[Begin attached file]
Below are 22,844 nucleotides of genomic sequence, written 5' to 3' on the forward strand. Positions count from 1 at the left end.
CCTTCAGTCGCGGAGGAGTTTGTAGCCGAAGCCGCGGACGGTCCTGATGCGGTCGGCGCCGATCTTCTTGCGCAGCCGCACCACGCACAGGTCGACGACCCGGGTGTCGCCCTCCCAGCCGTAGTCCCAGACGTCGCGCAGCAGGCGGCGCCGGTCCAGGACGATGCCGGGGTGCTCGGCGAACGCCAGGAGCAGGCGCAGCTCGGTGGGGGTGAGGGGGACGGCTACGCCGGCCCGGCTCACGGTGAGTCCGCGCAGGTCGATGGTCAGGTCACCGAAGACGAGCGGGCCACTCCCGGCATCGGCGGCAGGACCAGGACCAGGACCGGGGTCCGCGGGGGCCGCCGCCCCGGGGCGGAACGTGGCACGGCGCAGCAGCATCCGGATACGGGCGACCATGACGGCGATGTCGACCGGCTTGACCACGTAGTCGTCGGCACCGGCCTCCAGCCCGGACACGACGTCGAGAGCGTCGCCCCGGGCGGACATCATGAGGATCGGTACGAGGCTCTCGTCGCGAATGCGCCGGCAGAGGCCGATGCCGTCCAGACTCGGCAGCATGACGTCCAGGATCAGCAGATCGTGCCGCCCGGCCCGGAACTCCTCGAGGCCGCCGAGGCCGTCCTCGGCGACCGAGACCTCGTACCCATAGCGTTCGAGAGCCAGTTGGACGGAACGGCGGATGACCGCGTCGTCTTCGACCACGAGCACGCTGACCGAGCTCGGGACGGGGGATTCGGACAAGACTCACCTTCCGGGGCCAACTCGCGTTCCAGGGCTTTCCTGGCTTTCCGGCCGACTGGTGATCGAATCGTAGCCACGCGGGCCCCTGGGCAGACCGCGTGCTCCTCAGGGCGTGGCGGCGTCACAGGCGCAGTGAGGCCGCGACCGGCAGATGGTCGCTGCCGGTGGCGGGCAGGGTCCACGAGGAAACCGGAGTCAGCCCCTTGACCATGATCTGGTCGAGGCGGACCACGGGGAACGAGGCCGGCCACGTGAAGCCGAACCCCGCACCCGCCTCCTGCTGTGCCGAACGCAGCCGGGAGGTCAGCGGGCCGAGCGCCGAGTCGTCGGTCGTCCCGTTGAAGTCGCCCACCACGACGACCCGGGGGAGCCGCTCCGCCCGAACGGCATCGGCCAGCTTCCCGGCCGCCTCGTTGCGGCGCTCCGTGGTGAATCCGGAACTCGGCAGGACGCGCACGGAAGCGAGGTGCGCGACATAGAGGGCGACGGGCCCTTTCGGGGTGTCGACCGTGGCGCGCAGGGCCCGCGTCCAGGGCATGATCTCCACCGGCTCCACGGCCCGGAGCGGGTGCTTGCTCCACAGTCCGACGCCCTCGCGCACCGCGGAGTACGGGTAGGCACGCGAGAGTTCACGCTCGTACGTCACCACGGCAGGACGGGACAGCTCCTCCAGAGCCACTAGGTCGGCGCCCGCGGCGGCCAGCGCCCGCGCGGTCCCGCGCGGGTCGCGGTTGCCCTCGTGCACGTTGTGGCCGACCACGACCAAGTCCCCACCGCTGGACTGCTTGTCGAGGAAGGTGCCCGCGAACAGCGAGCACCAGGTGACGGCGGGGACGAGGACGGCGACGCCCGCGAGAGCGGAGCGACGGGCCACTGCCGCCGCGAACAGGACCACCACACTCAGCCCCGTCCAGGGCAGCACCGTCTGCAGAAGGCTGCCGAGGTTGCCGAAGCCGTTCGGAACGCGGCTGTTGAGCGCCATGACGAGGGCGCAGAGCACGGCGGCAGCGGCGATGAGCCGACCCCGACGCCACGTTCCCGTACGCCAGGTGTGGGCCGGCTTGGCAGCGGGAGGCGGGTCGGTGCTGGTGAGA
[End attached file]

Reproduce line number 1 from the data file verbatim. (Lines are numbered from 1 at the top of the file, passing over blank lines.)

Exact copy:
Below are 22,844 nucleotides of genomic sequence, written 5' to 3' on the forward strand. Positions count from 1 at the left end.